Can MEG Energy Corp. Survive?

What needs to happen for MEG Energy Corp. (TSX:MEG) to avoid bankruptcy?

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Since its IPO in 2010, shares of MEG Energy Corp. (TSX:MEG) have steadily drifted downward from over $30 to an all-time low of $2.60. Now languishing at just $6, things haven’t improved much. The company’s market cap is still just $1.6 billion compared to a crushing debt load of $5.2 billion. This year, analysts expect it to lose $1.82 per share.

In a world of sub-$40 oil, can MEG continue to survive?

A tough price to break even

According to MEG’s management team, it breaks even at US$52.81 a barrel after sustaining capital expenditures are factored in. There isn’t much room left for improvement. Only 12% of capital expenditures are considered discretionary, so any further cuts would hit production. General operating costs are down nearly 40% since 2011 and are already near industry lows.

If it weren’t paying so much interest on its debt, MEG would be able to break even at just US$42 per barrel. Fortunately, MEG doesn’t face any debt obligations until 2020. If that weren’t the case, the company may have already filed for bankruptcy. In 2020 alone, MEG faces $1.2 billion in debt maturities. If oil prices don’t sustain a rebound above $50 a barrel soon, the company could have serious issues repaying its outsized debt load.

Riskier every year

MEG will likely survive until at least 2020 even without a rebound in oil. It has US$2.5 billion in undrawn revolving credit facilities with no financial maintenance covenants. That line of credit expires in 2019, however, just before the biggest financial headwinds hit. MEG also has $408 million in cash to keep itself afloat, though it will continue to add debt every day until oil spikes.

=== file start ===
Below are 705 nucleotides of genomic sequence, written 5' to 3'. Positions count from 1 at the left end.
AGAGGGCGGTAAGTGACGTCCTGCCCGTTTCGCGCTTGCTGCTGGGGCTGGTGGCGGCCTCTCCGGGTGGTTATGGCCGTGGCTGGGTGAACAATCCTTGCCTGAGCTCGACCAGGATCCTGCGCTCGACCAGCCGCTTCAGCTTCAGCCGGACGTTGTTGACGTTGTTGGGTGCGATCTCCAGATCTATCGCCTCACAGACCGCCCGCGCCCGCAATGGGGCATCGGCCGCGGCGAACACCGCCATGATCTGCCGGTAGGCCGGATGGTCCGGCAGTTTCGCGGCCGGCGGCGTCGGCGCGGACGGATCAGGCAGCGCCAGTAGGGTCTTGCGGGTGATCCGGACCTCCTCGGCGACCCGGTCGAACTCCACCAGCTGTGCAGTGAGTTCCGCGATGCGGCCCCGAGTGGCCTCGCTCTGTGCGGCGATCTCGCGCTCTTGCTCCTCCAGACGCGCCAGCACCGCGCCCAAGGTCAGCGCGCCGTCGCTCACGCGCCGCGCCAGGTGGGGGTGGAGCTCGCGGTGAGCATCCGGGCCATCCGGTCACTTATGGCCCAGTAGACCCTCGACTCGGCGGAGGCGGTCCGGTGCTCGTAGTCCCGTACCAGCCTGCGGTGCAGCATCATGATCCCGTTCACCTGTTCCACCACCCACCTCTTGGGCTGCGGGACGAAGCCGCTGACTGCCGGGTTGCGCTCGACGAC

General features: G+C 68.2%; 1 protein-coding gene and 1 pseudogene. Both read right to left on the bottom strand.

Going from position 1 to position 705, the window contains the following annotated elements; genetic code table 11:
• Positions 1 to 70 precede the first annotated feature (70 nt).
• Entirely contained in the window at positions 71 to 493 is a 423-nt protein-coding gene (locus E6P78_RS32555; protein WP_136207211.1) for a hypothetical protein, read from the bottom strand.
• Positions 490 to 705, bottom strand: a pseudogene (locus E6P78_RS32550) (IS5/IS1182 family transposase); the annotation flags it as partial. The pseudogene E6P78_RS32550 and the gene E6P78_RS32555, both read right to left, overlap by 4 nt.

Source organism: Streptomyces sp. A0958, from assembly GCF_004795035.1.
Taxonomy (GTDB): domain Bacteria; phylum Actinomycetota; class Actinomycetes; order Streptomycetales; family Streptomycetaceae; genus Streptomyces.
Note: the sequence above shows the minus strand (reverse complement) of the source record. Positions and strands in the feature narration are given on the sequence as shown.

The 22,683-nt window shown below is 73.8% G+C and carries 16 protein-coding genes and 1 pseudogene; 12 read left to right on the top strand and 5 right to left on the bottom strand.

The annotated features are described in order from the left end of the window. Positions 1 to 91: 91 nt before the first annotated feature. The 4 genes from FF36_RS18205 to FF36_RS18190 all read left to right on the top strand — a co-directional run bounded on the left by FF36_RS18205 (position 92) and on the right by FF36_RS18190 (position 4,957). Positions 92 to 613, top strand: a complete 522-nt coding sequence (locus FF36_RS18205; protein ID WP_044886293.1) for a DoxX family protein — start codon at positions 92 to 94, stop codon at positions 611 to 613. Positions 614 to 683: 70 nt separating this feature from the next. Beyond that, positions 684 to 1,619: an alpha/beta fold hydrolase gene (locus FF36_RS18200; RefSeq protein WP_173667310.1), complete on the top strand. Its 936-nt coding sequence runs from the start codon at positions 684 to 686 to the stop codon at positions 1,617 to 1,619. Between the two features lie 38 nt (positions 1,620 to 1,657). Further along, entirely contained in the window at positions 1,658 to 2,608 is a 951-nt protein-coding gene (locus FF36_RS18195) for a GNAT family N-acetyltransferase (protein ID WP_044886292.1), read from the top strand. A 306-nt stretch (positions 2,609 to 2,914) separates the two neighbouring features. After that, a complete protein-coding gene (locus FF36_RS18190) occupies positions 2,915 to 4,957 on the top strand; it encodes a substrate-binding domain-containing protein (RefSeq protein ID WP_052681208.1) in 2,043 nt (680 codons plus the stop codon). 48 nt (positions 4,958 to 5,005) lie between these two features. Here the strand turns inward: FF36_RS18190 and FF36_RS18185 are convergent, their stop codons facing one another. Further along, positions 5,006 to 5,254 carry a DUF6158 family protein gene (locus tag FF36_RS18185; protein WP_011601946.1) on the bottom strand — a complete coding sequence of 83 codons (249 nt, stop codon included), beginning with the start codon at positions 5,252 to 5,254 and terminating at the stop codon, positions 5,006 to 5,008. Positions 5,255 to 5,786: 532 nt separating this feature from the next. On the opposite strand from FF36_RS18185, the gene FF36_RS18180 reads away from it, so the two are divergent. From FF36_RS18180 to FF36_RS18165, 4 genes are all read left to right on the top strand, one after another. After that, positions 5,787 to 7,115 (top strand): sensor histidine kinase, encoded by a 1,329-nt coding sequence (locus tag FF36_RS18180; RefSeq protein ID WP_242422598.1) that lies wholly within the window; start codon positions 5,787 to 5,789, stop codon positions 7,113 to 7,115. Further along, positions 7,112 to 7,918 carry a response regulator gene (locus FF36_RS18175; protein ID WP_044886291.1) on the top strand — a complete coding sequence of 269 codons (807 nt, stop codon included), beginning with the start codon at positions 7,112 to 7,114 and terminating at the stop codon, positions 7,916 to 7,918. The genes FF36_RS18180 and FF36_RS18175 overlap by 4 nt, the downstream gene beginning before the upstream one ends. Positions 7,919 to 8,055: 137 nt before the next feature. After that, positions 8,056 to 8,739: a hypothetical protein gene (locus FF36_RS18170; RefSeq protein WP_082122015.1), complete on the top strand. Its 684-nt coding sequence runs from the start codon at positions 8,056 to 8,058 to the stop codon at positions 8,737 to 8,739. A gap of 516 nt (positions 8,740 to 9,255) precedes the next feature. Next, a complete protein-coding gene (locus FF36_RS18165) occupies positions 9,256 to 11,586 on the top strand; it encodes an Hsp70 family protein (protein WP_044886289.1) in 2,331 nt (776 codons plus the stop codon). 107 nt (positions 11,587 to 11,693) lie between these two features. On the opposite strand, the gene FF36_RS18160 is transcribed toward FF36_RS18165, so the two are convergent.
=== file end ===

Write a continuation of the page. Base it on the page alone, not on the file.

And because management has focused spending on the lowest-cost production wells to conserve cash, expenses are likely to increase in future years as the company’s production normalizes. For example, sustaining capital expenditures today are just $5 a barrel, which is down from a historical average of $7-8 a barrel.

All of these factors mean that MEG’s breakeven price will likely rise in future years. It’s very possible it will need $60 or more a barrel to turn a profit by 2020. That would represent a 50% rise from today’s oil price. More concerning is that prices would need to be much higher to turn a reasonable profit, let alone pay off its $5.2 billion in debt.

Better options are out there

MEG is in a difficult position. While its stock will surely benefit from rising energy prices, it’s far from guaranteed that it will ultimately be able to profit from improved conditions. Unless we see a return to +$100 oil soon, MEG will face a material restructuring in just a few years. If you’re a long-term oil bull, stick with companies such as Crescent Point Energy Corp. (TSX:CPG)(NYSE:CPG), which is set to become a dividend machine once prices improve.

This article represents the opinion of the writer, who may disagree with the “official” recommendation position of a Motley Fool premium service or advisor. We’re Motley! Questioning an investing thesis — even one of our own — helps us all think critically about investing and make decisions that help us become smarter, happier, and richer, so we sometimes publish articles that may not be in line with recommendations, rankings or other content.

Fool contributor Ryan Vanzo has no position in any stocks mentioned.

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